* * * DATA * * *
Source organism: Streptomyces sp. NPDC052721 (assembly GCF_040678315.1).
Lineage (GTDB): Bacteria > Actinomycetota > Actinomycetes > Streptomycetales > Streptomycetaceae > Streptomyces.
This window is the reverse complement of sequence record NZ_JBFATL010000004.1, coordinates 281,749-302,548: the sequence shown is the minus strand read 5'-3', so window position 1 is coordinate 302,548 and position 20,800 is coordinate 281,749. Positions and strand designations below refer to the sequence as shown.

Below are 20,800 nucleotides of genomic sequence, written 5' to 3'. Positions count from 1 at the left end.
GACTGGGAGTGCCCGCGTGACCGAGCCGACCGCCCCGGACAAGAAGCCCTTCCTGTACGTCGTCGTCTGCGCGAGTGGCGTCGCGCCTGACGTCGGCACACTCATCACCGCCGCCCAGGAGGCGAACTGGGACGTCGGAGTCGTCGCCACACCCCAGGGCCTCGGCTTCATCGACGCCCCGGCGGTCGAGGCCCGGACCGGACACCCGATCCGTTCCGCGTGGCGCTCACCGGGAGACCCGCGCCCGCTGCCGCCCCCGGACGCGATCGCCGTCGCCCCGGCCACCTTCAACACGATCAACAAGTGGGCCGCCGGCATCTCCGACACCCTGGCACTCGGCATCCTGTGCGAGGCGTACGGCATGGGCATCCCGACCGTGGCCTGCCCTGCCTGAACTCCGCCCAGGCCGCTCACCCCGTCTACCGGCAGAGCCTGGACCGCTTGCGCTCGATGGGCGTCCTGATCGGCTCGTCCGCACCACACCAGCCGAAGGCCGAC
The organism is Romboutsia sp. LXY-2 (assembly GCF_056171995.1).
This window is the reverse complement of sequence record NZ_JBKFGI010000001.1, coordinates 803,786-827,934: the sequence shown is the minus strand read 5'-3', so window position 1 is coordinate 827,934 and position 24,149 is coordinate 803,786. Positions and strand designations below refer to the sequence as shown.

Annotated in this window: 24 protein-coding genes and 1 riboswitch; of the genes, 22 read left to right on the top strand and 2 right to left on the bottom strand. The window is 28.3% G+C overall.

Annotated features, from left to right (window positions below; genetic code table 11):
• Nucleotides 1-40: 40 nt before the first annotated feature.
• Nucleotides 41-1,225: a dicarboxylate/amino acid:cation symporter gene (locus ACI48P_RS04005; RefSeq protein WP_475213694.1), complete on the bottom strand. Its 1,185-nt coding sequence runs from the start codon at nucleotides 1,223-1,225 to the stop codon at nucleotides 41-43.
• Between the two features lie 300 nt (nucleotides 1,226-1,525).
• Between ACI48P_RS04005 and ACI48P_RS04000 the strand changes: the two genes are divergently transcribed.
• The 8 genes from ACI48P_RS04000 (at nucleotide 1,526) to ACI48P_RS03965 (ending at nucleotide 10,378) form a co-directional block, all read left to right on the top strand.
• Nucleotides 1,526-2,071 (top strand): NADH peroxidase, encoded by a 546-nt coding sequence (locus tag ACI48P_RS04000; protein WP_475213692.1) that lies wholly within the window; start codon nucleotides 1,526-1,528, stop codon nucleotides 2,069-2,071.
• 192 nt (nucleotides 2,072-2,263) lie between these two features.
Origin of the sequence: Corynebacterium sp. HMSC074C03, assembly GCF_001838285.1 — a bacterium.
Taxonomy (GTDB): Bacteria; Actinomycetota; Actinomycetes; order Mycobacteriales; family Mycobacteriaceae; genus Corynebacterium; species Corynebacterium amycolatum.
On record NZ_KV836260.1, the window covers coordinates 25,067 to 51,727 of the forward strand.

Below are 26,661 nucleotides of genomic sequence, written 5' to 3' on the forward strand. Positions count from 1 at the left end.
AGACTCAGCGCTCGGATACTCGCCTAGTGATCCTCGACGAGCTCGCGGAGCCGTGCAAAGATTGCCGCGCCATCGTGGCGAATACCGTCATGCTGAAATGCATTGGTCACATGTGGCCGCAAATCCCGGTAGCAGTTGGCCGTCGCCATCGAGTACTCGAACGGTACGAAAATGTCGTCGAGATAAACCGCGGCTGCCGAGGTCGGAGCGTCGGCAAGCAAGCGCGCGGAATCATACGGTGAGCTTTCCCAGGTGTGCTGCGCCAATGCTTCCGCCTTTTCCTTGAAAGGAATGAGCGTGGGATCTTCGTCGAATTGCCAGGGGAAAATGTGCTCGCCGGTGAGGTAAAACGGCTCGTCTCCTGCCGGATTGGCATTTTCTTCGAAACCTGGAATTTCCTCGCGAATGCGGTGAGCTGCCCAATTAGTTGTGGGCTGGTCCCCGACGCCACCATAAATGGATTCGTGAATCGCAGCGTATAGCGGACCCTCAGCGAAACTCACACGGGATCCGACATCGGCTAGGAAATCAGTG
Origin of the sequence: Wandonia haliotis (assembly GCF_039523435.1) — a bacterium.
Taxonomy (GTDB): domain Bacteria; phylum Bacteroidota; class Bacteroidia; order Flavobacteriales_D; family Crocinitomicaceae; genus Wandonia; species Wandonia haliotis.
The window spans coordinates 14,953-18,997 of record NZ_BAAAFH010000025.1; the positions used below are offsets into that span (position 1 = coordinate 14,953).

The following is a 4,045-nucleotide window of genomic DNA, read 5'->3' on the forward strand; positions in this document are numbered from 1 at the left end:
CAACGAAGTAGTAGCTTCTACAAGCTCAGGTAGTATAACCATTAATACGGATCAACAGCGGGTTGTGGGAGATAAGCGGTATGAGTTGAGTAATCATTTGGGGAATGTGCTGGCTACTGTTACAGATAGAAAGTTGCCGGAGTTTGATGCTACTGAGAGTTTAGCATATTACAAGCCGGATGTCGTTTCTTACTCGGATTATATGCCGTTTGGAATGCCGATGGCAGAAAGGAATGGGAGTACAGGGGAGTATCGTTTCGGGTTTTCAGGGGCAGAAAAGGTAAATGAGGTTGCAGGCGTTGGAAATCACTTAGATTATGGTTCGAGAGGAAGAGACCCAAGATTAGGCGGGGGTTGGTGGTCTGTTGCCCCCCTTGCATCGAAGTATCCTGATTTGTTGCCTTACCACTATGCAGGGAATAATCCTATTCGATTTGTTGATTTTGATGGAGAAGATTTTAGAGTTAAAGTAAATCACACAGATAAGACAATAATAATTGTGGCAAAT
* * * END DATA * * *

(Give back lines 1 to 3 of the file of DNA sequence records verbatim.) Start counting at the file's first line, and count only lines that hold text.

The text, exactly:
Source organism: Streptomyces sp. NPDC052721 (assembly GCF_040678315.1).
Lineage (GTDB): Bacteria > Actinomycetota > Actinomycetes > Streptomycetales > Streptomycetaceae > Streptomyces.
This window is the reverse complement of sequence record NZ_JBFATL010000004.1, coordinates 281,749-302,548: the sequence shown is the minus strand read 5'-3', so window position 1 is coordinate 302,548 and position 20,800 is coordinate 281,749. Positions and strand designations below refer to the sequence as shown.